"Of all my poems," Susan Mitchell says, " 'Rapture' " is the most difficult for me to talk about. Writing it did not come easily." Eventually the difficulties of writing the poem became part of its subject. Ms. Mitchell goes on to explain that she felt like the child in her poem, "nose and lips flattened against the glass of an aquarium, and inside the aquarium, the poem was happening. All I could do was watch."
Ms. Mitchell, a professor of creative writing whose latest book was short-listed for the National Book Award, is one of the poets in "Best American Poetry 1993." This sixth volume in the series was edited by Pulitzer Prize-winning poet Louise Gluck and by poet David Lehman, who is editor for the series.
The 75 poems are gathered from nearly four dozen literary magazines, and the authors' commentaries about the writing of those poems is included. Often, as Ms. Mitchell's, they offer a look into highly abstract notions presented in the poems.
The comments can be very specific: Ellen Bryant Voigt describes her poem, "Song and Story," as an argument against an essay on Orpheus and Philomela. Or they can be less specific: Pulitzer Prize-winning poet Charles Simic doesn't remember the circumstances or the writing of "This Morning," which is about spring, except that ants visit us in spring. Or they can be visionary: Speaking of his poem, "Suddenly," Louis Simpson, another Pulitzer Prize winner, says, "Poetry as I see it consists of the life as we perceive it through our senses and a vision. If either element is missing, it's just prose or mind-draft."
This book presents many highly respected and award-winning poets, including some from Baltimore: Allen Grossman, Andrew Mellon Professor at Johns Hopkins University; Josephine Jacobsen, recipient of the Shelley Memorial Award, and Adrienne Rich, leading feminist scholar.
Others include the 1992 National Book Award winner, Mary Oliver, and former U.S. Poet Laureate Mark Strand, who recently joined the Writing Seminars at Johns Hopkins.
Whether or not the authors are well-known, their poems speak eloquently.
As Ms. Gluck suggests in the book's introduction, the agenda of the poem is not simply to record the actual but "to continuously create the sensation of immersion in the actual. . . . the voice that rises from the page [therefore] is weirdly restless, seductive, demanding, embittered, witty. Speaking not from the past but in the present. And it still occurs: voices emerge from which, in Robert Lowell's phrase, fire cannot be leeched. . . ."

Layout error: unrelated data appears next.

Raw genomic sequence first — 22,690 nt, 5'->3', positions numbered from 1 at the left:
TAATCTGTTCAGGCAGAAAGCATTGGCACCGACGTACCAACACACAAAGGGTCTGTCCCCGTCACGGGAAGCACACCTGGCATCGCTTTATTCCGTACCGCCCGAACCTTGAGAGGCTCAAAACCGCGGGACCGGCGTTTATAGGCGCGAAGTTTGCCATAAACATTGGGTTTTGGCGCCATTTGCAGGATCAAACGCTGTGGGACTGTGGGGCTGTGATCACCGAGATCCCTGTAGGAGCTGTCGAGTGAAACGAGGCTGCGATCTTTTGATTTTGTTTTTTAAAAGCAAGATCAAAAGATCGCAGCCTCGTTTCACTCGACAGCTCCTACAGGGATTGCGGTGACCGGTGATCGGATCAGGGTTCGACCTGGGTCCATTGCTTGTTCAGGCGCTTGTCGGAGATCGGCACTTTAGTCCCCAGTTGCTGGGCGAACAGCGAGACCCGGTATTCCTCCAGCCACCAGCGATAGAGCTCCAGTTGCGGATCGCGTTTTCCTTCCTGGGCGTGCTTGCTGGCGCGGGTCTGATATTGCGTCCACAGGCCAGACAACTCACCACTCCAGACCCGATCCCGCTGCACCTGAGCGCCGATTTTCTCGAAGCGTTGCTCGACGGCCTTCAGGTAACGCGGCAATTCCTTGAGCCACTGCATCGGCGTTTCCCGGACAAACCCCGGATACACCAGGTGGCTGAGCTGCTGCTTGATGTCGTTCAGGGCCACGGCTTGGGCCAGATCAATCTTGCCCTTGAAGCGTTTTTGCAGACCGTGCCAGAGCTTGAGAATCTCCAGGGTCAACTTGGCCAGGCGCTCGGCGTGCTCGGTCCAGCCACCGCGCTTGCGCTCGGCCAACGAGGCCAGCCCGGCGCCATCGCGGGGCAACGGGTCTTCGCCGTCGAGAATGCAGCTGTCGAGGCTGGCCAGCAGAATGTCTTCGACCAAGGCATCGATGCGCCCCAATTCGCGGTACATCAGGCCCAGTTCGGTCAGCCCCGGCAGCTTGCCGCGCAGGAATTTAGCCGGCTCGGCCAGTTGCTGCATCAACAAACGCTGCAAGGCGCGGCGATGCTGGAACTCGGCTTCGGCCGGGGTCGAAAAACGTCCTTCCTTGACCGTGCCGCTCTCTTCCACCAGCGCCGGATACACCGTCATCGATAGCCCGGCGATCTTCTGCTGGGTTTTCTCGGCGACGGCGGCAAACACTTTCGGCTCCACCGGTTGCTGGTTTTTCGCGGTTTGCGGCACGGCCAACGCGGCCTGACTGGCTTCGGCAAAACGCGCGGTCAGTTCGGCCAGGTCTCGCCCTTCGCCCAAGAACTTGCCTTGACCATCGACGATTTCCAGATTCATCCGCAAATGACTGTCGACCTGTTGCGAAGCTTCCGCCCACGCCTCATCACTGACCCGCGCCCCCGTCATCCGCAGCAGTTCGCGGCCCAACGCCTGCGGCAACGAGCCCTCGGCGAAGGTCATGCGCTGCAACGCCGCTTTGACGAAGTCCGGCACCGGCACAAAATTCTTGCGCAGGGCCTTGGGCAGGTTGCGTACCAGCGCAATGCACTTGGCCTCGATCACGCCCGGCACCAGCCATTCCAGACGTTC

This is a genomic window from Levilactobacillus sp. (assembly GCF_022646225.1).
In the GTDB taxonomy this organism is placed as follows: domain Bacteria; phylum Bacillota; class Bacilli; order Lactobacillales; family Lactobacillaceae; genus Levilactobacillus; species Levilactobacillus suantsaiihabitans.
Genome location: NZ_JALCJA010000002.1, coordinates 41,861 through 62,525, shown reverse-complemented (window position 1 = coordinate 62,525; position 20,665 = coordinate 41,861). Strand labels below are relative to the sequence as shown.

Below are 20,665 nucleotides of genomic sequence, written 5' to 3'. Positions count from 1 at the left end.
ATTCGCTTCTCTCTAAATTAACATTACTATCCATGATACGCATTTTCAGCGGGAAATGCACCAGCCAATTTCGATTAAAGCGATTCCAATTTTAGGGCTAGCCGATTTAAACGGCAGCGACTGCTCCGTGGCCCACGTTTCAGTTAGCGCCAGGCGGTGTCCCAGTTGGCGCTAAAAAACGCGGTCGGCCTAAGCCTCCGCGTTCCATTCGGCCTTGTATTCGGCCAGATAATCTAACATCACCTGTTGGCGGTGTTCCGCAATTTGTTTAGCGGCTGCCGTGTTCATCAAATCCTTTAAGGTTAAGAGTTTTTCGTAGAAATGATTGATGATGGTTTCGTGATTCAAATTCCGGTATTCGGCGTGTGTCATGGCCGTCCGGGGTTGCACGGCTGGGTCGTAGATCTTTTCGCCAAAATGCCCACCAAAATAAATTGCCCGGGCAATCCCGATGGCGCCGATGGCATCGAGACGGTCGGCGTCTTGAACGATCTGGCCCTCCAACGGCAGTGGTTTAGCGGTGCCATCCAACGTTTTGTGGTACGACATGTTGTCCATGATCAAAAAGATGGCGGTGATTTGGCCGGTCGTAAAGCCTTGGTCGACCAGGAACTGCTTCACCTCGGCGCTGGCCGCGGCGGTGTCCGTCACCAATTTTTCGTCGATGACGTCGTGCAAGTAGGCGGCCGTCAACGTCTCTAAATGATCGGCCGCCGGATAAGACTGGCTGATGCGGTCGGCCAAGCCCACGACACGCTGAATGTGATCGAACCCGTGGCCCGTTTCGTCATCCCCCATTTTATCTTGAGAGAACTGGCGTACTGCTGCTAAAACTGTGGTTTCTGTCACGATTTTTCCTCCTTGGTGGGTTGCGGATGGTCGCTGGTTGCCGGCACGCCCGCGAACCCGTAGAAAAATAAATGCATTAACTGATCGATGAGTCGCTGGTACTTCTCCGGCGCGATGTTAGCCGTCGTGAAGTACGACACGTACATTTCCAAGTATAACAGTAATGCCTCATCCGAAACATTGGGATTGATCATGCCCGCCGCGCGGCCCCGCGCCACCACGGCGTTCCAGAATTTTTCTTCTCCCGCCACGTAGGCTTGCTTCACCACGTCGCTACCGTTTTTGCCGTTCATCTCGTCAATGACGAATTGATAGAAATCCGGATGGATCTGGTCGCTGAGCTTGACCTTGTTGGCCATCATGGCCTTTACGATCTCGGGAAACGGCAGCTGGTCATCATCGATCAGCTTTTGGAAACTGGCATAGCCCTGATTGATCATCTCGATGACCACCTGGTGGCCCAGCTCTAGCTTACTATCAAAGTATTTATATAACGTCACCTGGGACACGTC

Ms. Gluck's poems have been praised for their voice -- she defines it as "style of thought," something like style of speech but more than that -- so it's not surprising that she would choose poems with a strong voice. Mark Jarman's poem "Questions for Ecclesiastes," asking why a child would commit suicide, is a good example. The poem consists of questions and reflections arranged in paragraph-like stanzas that build to this climax: "And God . . . who could have shared what he Knew with people who needed urgently to hear it, God kept a secret."
The scope of these poems is enormous. They describe places ("In My Own Backyard," by James Tate); art ("Angels Grieving Over the Dead Christ," by Gertrud Schnackenberg); photographs ("Favorite Iraqi Soldier," by Stephen Dobyns); people ("To a Former Mistress, Now Dead," by John Updike); dreams ("A Dream of Mind: The Gap," by C. K. Williams).
Sometimes these poems are political -- in a broad sense. Denise Levertov's poem, "In California During the Gulf War," makes a statement against war by simply, almost laconically, listing some of the occurances of that time: Yet the blossoms, clinging to thin branches/ more lightly than birds alert for flight,/ lifted the sunken heart/even against its will.
Even the somber poems, though, contain a pleasure. It's the pleasure of finding the right word, the apt metaphor. It's the pleasure of finding the unexpected ending more satisfying than the expected. It's the pleasure of adding something up in a new way.
It's the pleasure of the human voice. As Donald Justice, another Pulitzer Prize winner, puts it in his poem, "Invitation to a Ghost," for Henri Coulette: "Come back now and help me with these verses./Whisper to me some beautiful secret that you remember from life."
Voice touches us, both poet and reader. It draws us almost magnetically. As Ms. Gluck describes it, her words making an apt comment on the best poems in this book: "The service of art is to the spirit, from which it removes the misery of inertia. It does this by refocusing an existing image of the world. . . . Where the flat white of the page was, a field of energy emerges."
Ms. Scharper teaches writing at Towson State University. She is the author of "The Laughing Ladies," a collection of poems.
Title: "The Best American Poetry: 1993"
Editor: Louise Gluck
Length, price: 287 pages, $13 (paperback)